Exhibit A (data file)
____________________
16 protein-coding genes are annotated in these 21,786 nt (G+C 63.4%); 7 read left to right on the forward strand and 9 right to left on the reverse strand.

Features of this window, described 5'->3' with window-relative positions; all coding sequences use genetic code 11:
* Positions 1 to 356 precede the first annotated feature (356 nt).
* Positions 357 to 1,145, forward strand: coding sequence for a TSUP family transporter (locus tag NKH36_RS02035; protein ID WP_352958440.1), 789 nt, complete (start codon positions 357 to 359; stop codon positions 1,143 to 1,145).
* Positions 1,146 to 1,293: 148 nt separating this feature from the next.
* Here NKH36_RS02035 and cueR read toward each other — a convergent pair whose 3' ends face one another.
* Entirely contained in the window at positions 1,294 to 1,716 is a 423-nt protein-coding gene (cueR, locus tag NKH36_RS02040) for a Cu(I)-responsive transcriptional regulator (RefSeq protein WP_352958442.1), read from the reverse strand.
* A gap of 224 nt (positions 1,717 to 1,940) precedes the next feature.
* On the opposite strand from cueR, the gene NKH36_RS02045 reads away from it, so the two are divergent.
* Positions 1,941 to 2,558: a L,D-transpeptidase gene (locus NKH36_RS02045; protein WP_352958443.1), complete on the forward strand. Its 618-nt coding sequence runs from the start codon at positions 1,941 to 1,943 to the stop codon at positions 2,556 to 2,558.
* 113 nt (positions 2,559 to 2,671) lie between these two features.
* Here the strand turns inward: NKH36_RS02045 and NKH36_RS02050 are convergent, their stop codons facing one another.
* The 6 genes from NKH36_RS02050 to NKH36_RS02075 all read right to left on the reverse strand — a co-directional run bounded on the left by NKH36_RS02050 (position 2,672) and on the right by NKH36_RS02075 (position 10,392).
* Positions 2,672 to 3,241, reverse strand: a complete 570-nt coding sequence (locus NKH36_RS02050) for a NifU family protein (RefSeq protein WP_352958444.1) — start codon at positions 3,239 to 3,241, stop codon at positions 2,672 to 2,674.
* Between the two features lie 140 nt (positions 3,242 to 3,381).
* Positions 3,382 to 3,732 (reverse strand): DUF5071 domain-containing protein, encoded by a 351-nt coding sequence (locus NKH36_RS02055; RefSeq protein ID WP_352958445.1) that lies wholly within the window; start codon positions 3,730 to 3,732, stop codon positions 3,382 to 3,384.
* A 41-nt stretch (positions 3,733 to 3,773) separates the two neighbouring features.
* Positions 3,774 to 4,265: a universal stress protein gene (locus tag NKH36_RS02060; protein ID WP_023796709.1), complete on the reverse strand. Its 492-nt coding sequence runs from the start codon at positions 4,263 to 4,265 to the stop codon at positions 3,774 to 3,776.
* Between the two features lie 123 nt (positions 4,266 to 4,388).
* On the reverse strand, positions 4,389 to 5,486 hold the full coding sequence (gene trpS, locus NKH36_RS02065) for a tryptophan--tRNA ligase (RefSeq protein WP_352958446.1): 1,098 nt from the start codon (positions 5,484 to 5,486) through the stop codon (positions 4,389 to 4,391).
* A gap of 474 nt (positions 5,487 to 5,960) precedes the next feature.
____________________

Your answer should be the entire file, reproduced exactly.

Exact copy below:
16 protein-coding genes are annotated in these 21,786 nt (G+C 63.4%); 7 read left to right on the forward strand and 9 right to left on the reverse strand.

Features of this window, described 5'->3' with window-relative positions; all coding sequences use genetic code 11:
* Positions 1 to 356 precede the first annotated feature (356 nt).
* Positions 357 to 1,145, forward strand: coding sequence for a TSUP family transporter (locus tag NKH36_RS02035; protein ID WP_352958440.1), 789 nt, complete (start codon positions 357 to 359; stop codon positions 1,143 to 1,145).
* Positions 1,146 to 1,293: 148 nt separating this feature from the next.
* Here NKH36_RS02035 and cueR read toward each other — a convergent pair whose 3' ends face one another.
* Entirely contained in the window at positions 1,294 to 1,716 is a 423-nt protein-coding gene (cueR, locus tag NKH36_RS02040) for a Cu(I)-responsive transcriptional regulator (RefSeq protein WP_352958442.1), read from the reverse strand.
* A gap of 224 nt (positions 1,717 to 1,940) precedes the next feature.
* On the opposite strand from cueR, the gene NKH36_RS02045 reads away from it, so the two are divergent.
* Positions 1,941 to 2,558: a L,D-transpeptidase gene (locus NKH36_RS02045; protein WP_352958443.1), complete on the forward strand. Its 618-nt coding sequence runs from the start codon at positions 1,941 to 1,943 to the stop codon at positions 2,556 to 2,558.
* 113 nt (positions 2,559 to 2,671) lie between these two features.
* Here the strand turns inward: NKH36_RS02045 and NKH36_RS02050 are convergent, their stop codons facing one another.
* The 6 genes from NKH36_RS02050 to NKH36_RS02075 all read right to left on the reverse strand — a co-directional run bounded on the left by NKH36_RS02050 (position 2,672) and on the right by NKH36_RS02075 (position 10,392).
* Positions 2,672 to 3,241, reverse strand: a complete 570-nt coding sequence (locus NKH36_RS02050) for a NifU family protein (RefSeq protein WP_352958444.1) — start codon at positions 3,239 to 3,241, stop codon at positions 2,672 to 2,674.
* Between the two features lie 140 nt (positions 3,242 to 3,381).
* Positions 3,382 to 3,732 (reverse strand): DUF5071 domain-containing protein, encoded by a 351-nt coding sequence (locus NKH36_RS02055; RefSeq protein ID WP_352958445.1) that lies wholly within the window; start codon positions 3,730 to 3,732, stop codon positions 3,382 to 3,384.
* A 41-nt stretch (positions 3,733 to 3,773) separates the two neighbouring features.
* Positions 3,774 to 4,265: a universal stress protein gene (locus tag NKH36_RS02060; protein ID WP_023796709.1), complete on the reverse strand. Its 492-nt coding sequence runs from the start codon at positions 4,263 to 4,265 to the stop codon at positions 3,774 to 3,776.
* Between the two features lie 123 nt (positions 4,266 to 4,388).
* On the reverse strand, positions 4,389 to 5,486 hold the full coding sequence (gene trpS, locus NKH36_RS02065) for a tryptophan--tRNA ligase (RefSeq protein WP_352958446.1): 1,098 nt from the start codon (positions 5,484 to 5,486) through the stop codon (positions 4,389 to 4,391).
* A gap of 474 nt (positions 5,487 to 5,960) precedes the next feature.